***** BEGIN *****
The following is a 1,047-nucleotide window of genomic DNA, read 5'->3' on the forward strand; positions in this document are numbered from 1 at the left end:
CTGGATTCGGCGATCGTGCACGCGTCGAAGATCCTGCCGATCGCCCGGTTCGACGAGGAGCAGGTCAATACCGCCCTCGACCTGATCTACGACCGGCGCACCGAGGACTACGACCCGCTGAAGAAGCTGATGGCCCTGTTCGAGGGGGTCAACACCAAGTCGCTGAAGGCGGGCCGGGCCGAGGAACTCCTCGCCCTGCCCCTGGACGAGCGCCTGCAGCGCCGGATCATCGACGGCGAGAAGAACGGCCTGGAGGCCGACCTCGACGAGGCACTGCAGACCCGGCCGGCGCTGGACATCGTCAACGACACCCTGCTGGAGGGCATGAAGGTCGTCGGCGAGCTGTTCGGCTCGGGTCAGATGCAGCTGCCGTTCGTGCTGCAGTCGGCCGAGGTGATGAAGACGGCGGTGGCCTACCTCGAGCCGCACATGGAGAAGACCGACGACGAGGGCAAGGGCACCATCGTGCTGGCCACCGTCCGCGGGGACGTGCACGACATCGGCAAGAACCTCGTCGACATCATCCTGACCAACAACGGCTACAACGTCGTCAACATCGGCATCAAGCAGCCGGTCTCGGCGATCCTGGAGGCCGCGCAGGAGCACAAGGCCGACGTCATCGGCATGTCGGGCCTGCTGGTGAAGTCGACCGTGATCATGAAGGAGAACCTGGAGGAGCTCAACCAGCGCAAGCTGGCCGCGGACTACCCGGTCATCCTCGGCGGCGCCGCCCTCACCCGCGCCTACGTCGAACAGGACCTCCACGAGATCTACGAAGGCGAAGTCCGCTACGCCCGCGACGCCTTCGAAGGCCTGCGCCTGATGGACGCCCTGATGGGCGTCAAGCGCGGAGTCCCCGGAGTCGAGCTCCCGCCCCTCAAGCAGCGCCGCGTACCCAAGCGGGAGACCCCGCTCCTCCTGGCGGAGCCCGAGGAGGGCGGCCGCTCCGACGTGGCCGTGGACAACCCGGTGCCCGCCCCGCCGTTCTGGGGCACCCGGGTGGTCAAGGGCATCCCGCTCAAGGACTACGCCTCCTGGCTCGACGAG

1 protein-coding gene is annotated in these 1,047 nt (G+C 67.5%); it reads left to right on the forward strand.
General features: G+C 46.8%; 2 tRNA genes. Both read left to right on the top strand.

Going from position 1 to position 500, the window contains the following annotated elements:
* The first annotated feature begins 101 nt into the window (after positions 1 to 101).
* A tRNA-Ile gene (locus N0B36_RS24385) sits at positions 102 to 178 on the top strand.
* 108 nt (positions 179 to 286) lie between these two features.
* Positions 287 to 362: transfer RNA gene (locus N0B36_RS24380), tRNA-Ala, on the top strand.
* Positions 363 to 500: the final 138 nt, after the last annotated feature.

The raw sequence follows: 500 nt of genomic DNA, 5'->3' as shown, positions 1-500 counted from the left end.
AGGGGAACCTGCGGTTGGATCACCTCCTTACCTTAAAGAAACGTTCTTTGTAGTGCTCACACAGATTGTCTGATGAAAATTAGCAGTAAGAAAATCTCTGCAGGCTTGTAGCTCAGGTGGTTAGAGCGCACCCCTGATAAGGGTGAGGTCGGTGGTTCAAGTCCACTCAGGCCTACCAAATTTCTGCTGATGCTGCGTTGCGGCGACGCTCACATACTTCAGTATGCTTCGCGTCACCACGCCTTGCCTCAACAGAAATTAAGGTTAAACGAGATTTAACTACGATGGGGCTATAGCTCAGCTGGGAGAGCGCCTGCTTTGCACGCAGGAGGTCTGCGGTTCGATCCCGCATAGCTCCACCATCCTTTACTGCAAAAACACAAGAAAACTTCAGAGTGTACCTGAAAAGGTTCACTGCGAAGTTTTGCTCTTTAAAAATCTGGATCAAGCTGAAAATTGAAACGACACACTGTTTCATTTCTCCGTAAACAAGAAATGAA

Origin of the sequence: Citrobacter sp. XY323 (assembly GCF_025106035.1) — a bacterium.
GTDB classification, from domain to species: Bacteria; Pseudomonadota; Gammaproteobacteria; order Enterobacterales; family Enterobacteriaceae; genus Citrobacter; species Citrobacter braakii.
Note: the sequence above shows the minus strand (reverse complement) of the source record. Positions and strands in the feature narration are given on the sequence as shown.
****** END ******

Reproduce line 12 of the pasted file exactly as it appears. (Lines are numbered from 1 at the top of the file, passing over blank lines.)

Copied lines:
AGGGGAACCTGCGGTTGGATCACCTCCTTACCTTAAAGAAACGTTCTTTGTAGTGCTCACACAGATTGTCTGATGAAAATTAGCAGTAAGAAAATCTCTGCAGGCTTGTAGCTCAGGTGGTTAGAGCGCACCCCTGATAAGGGTGAGGTCGGTGGTTCAAGTCCACTCAGGCCTACCAAATTTCTGCTGATGCTGCGTTGCGGCGACGCTCACATACTTCAGTATGCTTCGCGTCACCACGCCTTGCCTCAACAGAAATTAAGGTTAAACGAGATTTAACTACGATGGGGCTATAGCTCAGCTGGGAGAGCGCCTGCTTTGCACGCAGGAGGTCTGCGGTTCGATCCCGCATAGCTCCACCATCCTTTACTGCAAAAACACAAGAAAACTTCAGAGTGTACCTGAAAAGGTTCACTGCGAAGTTTTGCTCTTTAAAAATCTGGATCAAGCTGAAAATTGAAACGACACACTGTTTCATTTCTCCGTAAACAAGAAATGAA